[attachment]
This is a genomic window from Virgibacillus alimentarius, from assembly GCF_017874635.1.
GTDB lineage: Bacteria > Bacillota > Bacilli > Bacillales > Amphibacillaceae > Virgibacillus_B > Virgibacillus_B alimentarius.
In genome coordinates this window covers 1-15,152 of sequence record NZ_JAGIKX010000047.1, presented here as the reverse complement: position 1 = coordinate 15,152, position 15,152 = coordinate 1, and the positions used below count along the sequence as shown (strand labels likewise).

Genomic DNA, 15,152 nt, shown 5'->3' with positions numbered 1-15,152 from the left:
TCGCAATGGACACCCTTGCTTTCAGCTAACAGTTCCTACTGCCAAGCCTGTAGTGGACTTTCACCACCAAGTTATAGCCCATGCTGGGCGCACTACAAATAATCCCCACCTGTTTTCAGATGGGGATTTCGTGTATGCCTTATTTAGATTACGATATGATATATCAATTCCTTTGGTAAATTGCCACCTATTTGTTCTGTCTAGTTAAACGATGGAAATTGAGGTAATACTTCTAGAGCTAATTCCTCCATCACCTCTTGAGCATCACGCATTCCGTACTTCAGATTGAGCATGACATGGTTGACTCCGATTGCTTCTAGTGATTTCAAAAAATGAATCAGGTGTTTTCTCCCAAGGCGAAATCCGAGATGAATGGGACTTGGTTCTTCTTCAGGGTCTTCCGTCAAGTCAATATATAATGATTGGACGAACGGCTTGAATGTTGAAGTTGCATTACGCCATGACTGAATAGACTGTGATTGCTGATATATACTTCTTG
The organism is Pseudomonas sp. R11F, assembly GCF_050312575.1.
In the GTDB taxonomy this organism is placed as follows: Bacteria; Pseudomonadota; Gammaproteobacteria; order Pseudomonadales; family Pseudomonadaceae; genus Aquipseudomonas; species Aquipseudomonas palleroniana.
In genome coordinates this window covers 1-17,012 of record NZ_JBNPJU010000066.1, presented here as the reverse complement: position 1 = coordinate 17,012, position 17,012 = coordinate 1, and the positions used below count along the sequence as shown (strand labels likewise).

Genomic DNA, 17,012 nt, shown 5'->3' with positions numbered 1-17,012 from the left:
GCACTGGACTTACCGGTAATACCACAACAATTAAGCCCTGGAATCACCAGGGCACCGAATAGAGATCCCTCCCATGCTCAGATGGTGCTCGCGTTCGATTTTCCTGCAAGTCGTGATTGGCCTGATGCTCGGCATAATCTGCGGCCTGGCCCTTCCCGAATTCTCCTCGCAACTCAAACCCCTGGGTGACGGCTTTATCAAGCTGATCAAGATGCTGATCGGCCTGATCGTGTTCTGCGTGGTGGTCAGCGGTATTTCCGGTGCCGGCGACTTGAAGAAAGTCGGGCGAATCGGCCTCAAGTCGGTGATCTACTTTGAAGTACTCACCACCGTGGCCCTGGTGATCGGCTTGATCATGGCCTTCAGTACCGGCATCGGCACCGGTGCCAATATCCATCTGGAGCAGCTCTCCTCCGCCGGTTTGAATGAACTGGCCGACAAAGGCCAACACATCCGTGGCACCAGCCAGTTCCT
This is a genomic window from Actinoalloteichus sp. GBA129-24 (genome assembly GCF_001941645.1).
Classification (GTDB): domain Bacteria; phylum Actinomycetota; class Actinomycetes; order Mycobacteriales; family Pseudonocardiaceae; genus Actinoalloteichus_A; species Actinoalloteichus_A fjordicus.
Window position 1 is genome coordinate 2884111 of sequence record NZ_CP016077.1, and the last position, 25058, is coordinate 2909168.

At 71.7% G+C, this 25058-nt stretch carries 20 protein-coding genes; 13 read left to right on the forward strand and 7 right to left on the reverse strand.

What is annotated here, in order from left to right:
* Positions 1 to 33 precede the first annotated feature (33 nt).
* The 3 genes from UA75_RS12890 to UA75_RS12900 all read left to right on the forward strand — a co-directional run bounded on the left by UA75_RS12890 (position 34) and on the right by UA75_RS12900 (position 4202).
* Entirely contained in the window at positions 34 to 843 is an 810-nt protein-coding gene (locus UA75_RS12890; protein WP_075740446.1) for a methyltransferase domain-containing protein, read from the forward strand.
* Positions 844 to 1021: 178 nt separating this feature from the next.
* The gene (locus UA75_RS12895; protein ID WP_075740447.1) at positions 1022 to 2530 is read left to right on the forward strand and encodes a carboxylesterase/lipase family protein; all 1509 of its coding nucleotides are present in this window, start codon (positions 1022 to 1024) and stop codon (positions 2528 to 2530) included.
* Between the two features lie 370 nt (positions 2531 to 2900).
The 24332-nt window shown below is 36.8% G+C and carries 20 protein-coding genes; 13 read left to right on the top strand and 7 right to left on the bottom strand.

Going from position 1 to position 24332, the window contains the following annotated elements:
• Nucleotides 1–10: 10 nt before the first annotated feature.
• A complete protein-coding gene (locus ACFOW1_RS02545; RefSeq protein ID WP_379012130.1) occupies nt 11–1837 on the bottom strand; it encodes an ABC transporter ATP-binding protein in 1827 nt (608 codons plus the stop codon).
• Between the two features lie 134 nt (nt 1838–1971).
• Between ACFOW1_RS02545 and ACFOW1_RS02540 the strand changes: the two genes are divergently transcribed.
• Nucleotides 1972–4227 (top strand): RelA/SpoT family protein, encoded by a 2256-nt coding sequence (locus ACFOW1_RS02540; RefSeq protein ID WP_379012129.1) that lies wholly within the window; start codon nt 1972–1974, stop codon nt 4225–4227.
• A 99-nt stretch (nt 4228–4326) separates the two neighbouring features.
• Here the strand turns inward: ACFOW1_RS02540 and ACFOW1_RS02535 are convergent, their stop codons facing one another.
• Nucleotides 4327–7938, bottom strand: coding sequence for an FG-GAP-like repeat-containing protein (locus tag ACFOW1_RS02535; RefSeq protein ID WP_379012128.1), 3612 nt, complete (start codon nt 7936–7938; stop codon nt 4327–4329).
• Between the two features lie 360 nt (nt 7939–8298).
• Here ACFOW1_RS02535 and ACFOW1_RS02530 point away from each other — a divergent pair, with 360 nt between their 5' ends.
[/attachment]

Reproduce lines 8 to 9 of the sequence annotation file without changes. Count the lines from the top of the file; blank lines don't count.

In genome coordinates this window covers 1-17,012 of record NZ_JBNPJU010000066.1, presented here as the reverse complement: position 1 = coordinate 17,012, position 17,012 = coordinate 1, and the positions used below count along the sequence as shown (strand labels likewise).

Genomic DNA, 17,012 nt, shown 5'->3' with positions numbered 1-17,012 from the left: